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I defend rebels

By Joan Akello

Caleb Alaka, 38, the sought after lawyer talked to Joan Akello about his life and clients

Any three things we don’t know about you?

My father was a banker but later became a Reverend. I have a knack for tackling very challenging issues. I’ve had very scary clients like Kato Kajubi, army officers, Winnie Byanyima when she fell out with government, Dr.Kizza Besigye in two presidential petitions, Norbert Mao, Erias Lukwago, and the 2010 terror suspects.  I wanted to be a dramatist as a kid but decided I wanted to be a lawyer when our headmaster said only a boy called Sabiiti could apply for law. I felt insulted as a literature student. Sabiiti became a teacher.

What about your love life?

There was a time I was handling election appeals for Hon. Kassiano Wadri, Beti Amongi, and won them all but the media concentrated on my love life. It was like a crime to date Jackie Chandiru. Relationships are very complicated; they are on and off.

Weren’t your children affected?

No; I engage and teach them to respect, be responsible,and succeed in my absence.


What does Alaka mean?

It’s an elephant grass -like shrub that is used for thatching the roof or as a torch when women are collecting white ants. I was named after my great-great-grandfather. I was told he was courageous.

What is your idea of perfect happiness?

It starts with you; learn to live within your means.  Money is a visitor.

When were you happiest?

In 2008 when my two little sisters who I’ve looked after from when I was 13 years graduated and in 2002 when I won my first case, a murder case in Court of Appeal.

What is your greatest fear?

Lightning.

What trait do you most deplore in yourself?

I do a lot of self-appraisal and self-criticism whenever I lose a case or fail.

What trait do you most deplore in others?

Dishonesty; lies hurt.

Lawyers are said to be lairs!

Many are not brave enough to state how much they want but instead say a judge wants money which they know they will not hand over.

What is your greatest extravagance?

If you love a woman, you do your best; it’s not being extravagant. I bought a Land Cruiser and gave it to a woman.

What is the quality you most like in a man?

Honest. My allegiance is to myself and country; I relate to people because of honesty, not tribe.

What is the quality you most like in a woman?

Intelligent, good hearted.

Who is the greatest love of your life?

Titi my daughter. She looks like my late mum; very intelligent and, my sister Joyce Alaka.

What are your greatest achievements?

Built my first house in Kampala at age 24, worked with other lawyers like A.F. Mpanga, and handled ground-breaking peace agreements with the UNLF II rebels who killed NusuraTiperu’s father. They were over 2,000 who handed over their guns and West Nile became peaceful. In 2008 when I met Joseph Kony in Garamba, I told him, you’re never going to defeat Museveni and he was so bitter and asked me can Museveni defeat me? I said no, so either you sign this agreement or don’t think of ever coming to Uganda. I give credit to the government and the UPDF but feel I directly played a big role in bringing peace. I’ve handled big constitutional petitions and been involved in cases which finally opened multiparty democracy and contributed to jurisprudence, good governance.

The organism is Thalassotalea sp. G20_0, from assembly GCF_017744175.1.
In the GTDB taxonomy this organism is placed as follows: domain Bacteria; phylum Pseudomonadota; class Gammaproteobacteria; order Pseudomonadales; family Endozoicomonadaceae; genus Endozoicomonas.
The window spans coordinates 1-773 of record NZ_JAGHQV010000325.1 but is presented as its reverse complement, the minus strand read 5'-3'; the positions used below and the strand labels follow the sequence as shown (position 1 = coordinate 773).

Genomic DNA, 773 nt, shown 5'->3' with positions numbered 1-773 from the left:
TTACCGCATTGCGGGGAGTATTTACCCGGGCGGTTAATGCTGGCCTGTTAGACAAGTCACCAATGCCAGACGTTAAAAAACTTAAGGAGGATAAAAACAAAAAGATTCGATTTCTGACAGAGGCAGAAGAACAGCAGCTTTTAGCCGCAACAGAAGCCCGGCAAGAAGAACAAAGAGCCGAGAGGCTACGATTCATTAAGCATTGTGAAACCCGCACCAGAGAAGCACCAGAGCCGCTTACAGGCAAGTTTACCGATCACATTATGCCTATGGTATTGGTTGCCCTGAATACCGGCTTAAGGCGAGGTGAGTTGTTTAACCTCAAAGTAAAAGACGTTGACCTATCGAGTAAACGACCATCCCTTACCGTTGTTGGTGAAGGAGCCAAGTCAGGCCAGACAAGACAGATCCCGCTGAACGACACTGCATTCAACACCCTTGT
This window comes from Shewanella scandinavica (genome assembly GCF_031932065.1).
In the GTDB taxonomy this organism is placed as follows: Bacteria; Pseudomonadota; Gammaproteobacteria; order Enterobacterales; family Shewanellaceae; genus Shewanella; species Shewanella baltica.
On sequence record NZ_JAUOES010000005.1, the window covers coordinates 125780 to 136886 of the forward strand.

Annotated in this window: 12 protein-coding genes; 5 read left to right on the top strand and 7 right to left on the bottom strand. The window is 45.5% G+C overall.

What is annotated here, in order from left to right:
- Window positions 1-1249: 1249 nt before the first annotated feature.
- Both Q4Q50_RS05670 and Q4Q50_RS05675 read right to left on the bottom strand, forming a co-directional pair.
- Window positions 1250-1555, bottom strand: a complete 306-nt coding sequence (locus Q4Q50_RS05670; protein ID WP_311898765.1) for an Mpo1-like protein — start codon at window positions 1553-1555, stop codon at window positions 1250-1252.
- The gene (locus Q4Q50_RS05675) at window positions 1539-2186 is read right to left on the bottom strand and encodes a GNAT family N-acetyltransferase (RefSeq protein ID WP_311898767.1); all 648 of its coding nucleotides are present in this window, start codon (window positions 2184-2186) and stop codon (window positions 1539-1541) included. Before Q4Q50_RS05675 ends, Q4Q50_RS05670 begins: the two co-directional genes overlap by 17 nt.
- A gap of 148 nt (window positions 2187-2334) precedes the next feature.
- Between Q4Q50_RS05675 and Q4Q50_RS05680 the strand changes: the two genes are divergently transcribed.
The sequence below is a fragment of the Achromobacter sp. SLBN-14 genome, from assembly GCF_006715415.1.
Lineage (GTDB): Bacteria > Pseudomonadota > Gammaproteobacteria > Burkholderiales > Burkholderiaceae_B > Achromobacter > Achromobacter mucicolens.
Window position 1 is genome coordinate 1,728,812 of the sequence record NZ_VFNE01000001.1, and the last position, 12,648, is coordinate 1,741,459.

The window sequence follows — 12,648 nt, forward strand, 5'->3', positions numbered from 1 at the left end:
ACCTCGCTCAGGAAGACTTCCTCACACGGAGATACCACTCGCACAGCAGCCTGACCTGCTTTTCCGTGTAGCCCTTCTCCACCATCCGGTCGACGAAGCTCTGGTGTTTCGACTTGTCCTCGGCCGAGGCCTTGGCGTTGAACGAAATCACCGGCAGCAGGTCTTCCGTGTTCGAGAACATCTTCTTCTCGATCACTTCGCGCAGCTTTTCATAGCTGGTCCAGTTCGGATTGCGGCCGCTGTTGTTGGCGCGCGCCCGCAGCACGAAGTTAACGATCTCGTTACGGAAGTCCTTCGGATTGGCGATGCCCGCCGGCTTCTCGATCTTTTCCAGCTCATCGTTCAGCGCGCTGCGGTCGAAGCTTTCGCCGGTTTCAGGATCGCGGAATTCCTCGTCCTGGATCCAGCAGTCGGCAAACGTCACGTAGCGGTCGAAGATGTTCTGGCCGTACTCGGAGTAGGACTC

How did you meet Kony?

I received calls and told military intelligence that the LRA rebels want me to be their lawyer. The first time I met Kony, I was scared; he can laugh until he tears and then looks at you with eyes penetrating through you. He’s very enigmatic. I consoled myself that it’s him who needs me; so he can’t kill me.

What do you regard as the lowest depth of misery?

Being pinned for somebody else’s’ mistakes. It happened to me when Law Council suspended me for allegedly filing an election petition in the wrong court. I had not filed that case and they did not hear my side.

Who are your favorite writers?

I’ve read widely. Ngũgĩwa Thiong’o especially Petals of Blood, Devil on the Cross, Robin Sharma’s The monk who sold his Ferrari– my favourite. It is about a lawyer who learnt that life is not about winning cases though for me it is.

Which historical figure do you most identify with?

Idi Amin; apart from his brutality, and failure to respect the right to life, he had a good wish for the local people. Even Museveni admits some of his positives.

Who are your heroes in real life?

Robert Kyaligonza the owner of Namirembe Hillside and Amooti Kaawa, the owner of Progressive SSS Bweyogerere; they are the pioneers of private secondary education. Museveni has had a big impact in Uganda and is trying to be nationalist to leave a legacy. It may be too late.

Which living person do you most admire?

Phillip Karugaba, Chief Justice Bart Katureebe who has been very consistent, left a successful law firm to save the judiciary and Justice Steven Kavuma; the criticisms against him are a bit unjust.  He, Justices Augustine Nshimye and Remmy Kasule sustained the Court of Appeal for two years.

What’s your philosophy about life?

Live life now and take life simple, everything which is happening has happened. Museveni, used to criticize Obote for amending the UPC constitution, has he not changed that of NRM to lock out Amama Mbabazi?

How do you want to be remembered?

As a man who was controversial, defended rebels, loved, practiced the law, and represented the most feared clients.

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